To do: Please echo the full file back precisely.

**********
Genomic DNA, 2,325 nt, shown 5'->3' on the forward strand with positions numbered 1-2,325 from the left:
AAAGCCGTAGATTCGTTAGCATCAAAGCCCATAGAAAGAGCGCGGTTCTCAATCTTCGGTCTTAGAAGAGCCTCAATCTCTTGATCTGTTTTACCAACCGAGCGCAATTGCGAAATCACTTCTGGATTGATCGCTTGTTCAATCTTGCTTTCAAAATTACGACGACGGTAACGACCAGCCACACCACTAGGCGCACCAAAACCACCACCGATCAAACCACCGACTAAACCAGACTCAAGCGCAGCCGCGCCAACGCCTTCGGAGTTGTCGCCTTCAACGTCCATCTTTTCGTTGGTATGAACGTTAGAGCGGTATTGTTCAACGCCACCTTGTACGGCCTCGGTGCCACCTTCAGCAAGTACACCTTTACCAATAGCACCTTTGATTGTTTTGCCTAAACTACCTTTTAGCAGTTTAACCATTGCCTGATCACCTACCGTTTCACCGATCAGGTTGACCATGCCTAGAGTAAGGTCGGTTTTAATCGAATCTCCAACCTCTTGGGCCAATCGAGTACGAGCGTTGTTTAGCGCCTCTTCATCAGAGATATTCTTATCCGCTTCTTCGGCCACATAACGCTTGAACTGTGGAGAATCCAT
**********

Genomic DNA, 2,325 nt, shown 5'->3' on the forward strand with positions numbered 1-2,325 from the left:
AAAGCCGTAGATTCGTTAGCATCAAAGCCCATAGAAAGAGCGCGGTTCTCAATCTTCGGTCTTAGAAGAGCCTCAATCTCTTGATCTGTTTTACCAACCGAGCGCAATTGCGAAATCACTTCTGGATTGATCGCTTGTTCAATCTTGCTTTCAAAATTACGACGACGGTAACGACCAGCCACACCACTAGGCGCACCAAAACCACCACCGATCAAACCACCGACTAAACCAGACTCAAGCGCAGCCGCGCCAACGCCTTCGGAGTTGTCGCCTTCAACGTCCATCTTTTCGTTGGTATGAACGTTAGAGCGGTATTGTTCAACGCCACCTTGTACGGCCTCGGTGCCACCTTCAGCAAGTACACCTTTACCAATAGCACCTTTGATTGTTTTGCCTAAACTACCTTTTAGCAGTTTAACCATTGCCTGATCACCTACCGTTTCACCGATCAGGTTGACCATGCCTAGAGTAAGGTCGGTTTTAATCGAATCTCCAACCTCTTGGGCCAATCGAGTACGAGCGTTGTTTAGCGCCTCTTCATCAGAGATATTCTTATCCGCTTCTTCGGCCACATAACGCTTGAACTGTGGAGAATCCAT